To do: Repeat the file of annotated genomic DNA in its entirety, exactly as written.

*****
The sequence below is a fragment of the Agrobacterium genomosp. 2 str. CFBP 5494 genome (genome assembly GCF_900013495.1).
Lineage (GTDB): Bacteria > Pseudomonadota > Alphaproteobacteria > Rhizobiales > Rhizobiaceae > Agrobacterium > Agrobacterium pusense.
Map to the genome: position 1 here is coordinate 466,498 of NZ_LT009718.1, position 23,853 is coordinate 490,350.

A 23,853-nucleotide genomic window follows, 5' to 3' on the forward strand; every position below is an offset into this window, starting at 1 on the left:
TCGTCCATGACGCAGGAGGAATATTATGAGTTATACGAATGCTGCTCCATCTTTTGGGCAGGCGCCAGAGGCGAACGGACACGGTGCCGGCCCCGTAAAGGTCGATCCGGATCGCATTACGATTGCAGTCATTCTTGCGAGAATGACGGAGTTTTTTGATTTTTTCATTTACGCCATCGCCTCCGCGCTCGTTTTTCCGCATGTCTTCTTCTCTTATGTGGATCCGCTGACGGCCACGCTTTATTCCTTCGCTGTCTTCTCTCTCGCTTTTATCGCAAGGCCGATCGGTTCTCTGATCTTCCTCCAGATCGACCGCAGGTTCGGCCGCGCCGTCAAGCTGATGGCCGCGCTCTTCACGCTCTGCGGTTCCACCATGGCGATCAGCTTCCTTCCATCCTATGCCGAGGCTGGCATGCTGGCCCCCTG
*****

The sequence below is a fragment of the Agrobacterium genomosp. 2 str. CFBP 5494 genome (genome assembly GCF_900013495.1).
Lineage (GTDB): Bacteria > Pseudomonadota > Alphaproteobacteria > Rhizobiales > Rhizobiaceae > Agrobacterium > Agrobacterium pusense.
Map to the genome: position 1 here is coordinate 466,498 of NZ_LT009718.1, position 23,853 is coordinate 490,350.

A 23,853-nucleotide genomic window follows, 5' to 3' on the forward strand; every position below is an offset into this window, starting at 1 on the left:
TCGTCCATGACGCAGGAGGAATATTATGAGTTATACGAATGCTGCTCCATCTTTTGGGCAGGCGCCAGAGGCGAACGGACACGGTGCCGGCCCCGTAAAGGTCGATCCGGATCGCATTACGATTGCAGTCATTCTTGCGAGAATGACGGAGTTTTTTGATTTTTTCATTTACGCCATCGCCTCCGCGCTCGTTTTTCCGCATGTCTTCTTCTCTTATGTGGATCCGCTGACGGCCACGCTTTATTCCTTCGCTGTCTTCTCTCTCGCTTTTATCGCAAGGCCGATCGGTTCTCTGATCTTCCTCCAGATCGACCGCAGGTTCGGCCGCGCCGTCAAGCTGATGGCCGCGCTCTTCACGCTCTGCGGTTCCACCATGGCGATCAGCTTCCTTCCATCCTATGCCGAGGCTGGCATGCTGGCCCCCTG